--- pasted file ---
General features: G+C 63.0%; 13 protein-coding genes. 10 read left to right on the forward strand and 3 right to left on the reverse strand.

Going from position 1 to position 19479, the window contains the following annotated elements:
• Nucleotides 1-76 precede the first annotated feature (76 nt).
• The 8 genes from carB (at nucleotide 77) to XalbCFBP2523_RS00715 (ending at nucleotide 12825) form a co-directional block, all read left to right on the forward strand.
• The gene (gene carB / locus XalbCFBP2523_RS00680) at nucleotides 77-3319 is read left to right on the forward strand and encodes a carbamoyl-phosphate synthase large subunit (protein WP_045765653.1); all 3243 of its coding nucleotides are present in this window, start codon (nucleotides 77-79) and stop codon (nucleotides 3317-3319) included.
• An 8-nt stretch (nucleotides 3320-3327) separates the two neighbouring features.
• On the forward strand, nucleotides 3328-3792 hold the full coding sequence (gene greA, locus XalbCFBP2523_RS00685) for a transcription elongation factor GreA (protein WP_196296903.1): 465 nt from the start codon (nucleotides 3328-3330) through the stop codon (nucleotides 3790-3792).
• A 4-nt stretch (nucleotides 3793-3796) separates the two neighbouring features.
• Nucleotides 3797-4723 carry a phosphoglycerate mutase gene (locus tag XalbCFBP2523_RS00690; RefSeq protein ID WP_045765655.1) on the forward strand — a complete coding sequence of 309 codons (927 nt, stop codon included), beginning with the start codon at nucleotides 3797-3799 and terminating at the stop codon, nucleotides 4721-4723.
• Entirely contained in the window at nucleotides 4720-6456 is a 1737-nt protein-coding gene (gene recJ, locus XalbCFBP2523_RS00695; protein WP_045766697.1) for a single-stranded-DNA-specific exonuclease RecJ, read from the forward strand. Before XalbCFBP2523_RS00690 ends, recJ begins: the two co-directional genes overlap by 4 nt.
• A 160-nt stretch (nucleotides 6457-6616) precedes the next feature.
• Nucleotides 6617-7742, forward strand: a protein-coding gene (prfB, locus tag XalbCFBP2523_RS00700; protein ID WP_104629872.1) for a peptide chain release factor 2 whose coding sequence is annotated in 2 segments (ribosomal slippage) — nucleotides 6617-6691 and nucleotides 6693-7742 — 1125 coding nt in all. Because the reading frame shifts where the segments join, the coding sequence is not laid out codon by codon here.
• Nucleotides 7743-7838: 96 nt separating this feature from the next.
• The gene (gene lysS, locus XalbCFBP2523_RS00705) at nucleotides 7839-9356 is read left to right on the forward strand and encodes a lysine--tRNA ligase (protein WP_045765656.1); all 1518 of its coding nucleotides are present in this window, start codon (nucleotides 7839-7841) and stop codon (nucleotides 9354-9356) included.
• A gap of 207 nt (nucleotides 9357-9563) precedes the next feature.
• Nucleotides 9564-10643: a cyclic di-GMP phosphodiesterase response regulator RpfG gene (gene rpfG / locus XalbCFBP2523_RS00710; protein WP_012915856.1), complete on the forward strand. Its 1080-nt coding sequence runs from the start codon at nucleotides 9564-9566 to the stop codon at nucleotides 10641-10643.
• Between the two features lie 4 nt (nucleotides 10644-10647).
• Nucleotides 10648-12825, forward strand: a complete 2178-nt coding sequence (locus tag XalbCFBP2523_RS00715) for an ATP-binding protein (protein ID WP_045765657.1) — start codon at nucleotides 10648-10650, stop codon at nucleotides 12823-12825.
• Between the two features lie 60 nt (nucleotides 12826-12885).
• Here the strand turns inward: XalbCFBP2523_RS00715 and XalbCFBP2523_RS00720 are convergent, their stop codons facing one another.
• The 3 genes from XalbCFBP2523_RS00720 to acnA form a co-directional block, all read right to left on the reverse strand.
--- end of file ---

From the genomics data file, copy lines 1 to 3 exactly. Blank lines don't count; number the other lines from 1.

General features: G+C 63.0%; 13 protein-coding genes. 10 read left to right on the forward strand and 3 right to left on the reverse strand.

Going from position 1 to position 19479, the window contains the following annotated elements:
• Nucleotides 1-76 precede the first annotated feature (76 nt).